Thread: book list
02-08-2003, 02:10 AM #1
after reading the thread about The Prince by Machiavelli, i was curious as to any other books you guys have found to be good reads. either that or books to stay away from.
02-08-2003, 02:32 AM #2
What are you most interested in learning about?
02-08-2003, 07:13 AM #3
want some motivation? read steven covey's 7 habits of highly effective people...great read if you have any problems managing your time. i know this doesn't fall under the same category as machiavelli, however it is still one of my favorite books.
02-08-2003, 12:52 PM #4
Anything by Douglas Adams!
02-08-2003, 01:03 PM #5
I couldn't even begin....but if you're looking for a particular subject area or genre, maybe i can narrow it down to the point i don't crash the AR server going on and on and on and on
02-08-2003, 02:08 PM #6
psychology and the human mind definately interests me a lot. especially criminal psychology stuff.
02-08-2003, 10:24 PM #7
See You At The Top-Zig Zigler...........best book I have ever read.
02-09-2003, 01:21 AM #8
Well this isn't Psychology or Criminal Psychology, and I know a lot of people dislike him too, but i'd have to say Stephen King is a GREAT writer. I just love his imagination!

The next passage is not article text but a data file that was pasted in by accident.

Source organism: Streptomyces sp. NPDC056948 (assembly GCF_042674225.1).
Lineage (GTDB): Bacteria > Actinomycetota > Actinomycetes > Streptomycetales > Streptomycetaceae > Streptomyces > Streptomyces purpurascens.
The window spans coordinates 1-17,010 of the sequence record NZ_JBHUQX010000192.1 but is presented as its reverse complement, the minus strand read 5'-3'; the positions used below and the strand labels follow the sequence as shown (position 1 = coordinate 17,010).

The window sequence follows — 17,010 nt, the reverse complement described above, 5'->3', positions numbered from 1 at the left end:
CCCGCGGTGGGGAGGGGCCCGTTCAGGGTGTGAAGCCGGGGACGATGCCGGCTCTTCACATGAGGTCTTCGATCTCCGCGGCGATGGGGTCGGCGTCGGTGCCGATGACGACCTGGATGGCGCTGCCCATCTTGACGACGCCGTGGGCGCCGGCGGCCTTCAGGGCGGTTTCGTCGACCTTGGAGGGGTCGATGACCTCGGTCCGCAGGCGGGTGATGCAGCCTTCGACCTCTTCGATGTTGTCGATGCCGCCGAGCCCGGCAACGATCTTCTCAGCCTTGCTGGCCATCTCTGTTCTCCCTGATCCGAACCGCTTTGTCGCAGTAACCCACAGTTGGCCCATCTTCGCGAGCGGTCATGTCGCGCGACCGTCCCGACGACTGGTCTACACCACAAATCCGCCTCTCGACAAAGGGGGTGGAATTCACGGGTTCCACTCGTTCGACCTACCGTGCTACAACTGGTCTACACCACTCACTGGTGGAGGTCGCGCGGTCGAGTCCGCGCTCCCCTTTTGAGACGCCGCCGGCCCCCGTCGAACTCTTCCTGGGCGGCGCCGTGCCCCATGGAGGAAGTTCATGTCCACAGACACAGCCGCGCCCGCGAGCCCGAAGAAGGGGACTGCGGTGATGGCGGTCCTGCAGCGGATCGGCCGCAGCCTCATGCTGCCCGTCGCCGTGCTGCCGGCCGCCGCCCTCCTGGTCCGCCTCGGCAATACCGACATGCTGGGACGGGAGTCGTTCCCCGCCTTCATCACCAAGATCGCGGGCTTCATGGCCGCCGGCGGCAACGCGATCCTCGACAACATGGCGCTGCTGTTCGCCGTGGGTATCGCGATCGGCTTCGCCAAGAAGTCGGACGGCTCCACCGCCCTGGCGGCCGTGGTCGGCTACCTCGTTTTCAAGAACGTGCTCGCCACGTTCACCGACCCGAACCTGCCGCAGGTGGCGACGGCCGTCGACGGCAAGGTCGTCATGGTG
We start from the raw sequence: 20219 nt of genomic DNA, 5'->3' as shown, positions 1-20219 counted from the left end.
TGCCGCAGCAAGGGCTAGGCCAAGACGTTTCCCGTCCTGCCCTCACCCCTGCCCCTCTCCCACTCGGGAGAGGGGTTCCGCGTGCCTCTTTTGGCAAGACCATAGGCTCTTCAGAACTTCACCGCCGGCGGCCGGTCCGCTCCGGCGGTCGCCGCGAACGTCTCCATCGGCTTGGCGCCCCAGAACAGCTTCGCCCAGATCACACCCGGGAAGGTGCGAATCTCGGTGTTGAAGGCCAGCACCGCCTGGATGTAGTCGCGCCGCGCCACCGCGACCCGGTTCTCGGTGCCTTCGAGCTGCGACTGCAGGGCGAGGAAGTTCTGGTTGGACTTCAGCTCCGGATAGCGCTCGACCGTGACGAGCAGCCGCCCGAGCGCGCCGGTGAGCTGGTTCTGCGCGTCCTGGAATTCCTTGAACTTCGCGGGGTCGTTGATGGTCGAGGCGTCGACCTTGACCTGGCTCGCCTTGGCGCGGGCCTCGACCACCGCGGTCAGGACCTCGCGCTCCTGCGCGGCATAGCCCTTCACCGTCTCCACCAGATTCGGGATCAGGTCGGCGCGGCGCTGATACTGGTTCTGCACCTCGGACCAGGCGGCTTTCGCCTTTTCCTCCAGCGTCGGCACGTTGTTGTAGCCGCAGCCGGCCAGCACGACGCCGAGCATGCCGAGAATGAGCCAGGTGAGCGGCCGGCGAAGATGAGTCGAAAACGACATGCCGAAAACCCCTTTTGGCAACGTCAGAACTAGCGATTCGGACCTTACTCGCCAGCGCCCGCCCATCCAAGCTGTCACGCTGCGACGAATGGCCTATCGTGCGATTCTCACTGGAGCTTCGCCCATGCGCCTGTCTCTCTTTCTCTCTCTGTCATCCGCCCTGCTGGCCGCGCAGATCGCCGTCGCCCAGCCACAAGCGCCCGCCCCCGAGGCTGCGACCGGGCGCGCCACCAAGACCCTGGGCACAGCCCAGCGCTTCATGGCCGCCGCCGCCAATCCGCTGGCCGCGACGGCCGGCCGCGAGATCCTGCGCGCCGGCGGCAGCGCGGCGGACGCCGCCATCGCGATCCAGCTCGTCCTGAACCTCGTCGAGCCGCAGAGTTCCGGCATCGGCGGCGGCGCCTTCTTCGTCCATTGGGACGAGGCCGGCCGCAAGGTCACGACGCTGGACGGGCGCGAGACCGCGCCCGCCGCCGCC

Some of his books aren't really scary, but really make you think, and they fuck with your head a little, and THAT is what makes it scary sometimes!!!
02-09-2003, 08:46 AM #9
One of my greater interests (academically) is cultural production, and Robert Frank has two phenomenal and approachable books (Luxury Fever and the Winner Take All Society) that delineate the manner in which aspects of human psychology shape modern economic thought that classic economics would attribute to a more narrow understanding of the human mind. Paul Fussell has two excellent broad surveys of American culture and rationale (Class: A Guide Through the American Status System and BAD: The Dumbing Down of America). Lastly, Michael P. Ghiglieri (an anthropoligist at one of the UCali schools) wrote The Dark Side of Man - the book on this list I think you'd be most interested in. He traces origins of male violence in a rather unorthodox manner, both psychologically and anthropologically. I don't always agree with his conclusions, but it is an excellent read that raises some interesting questions.
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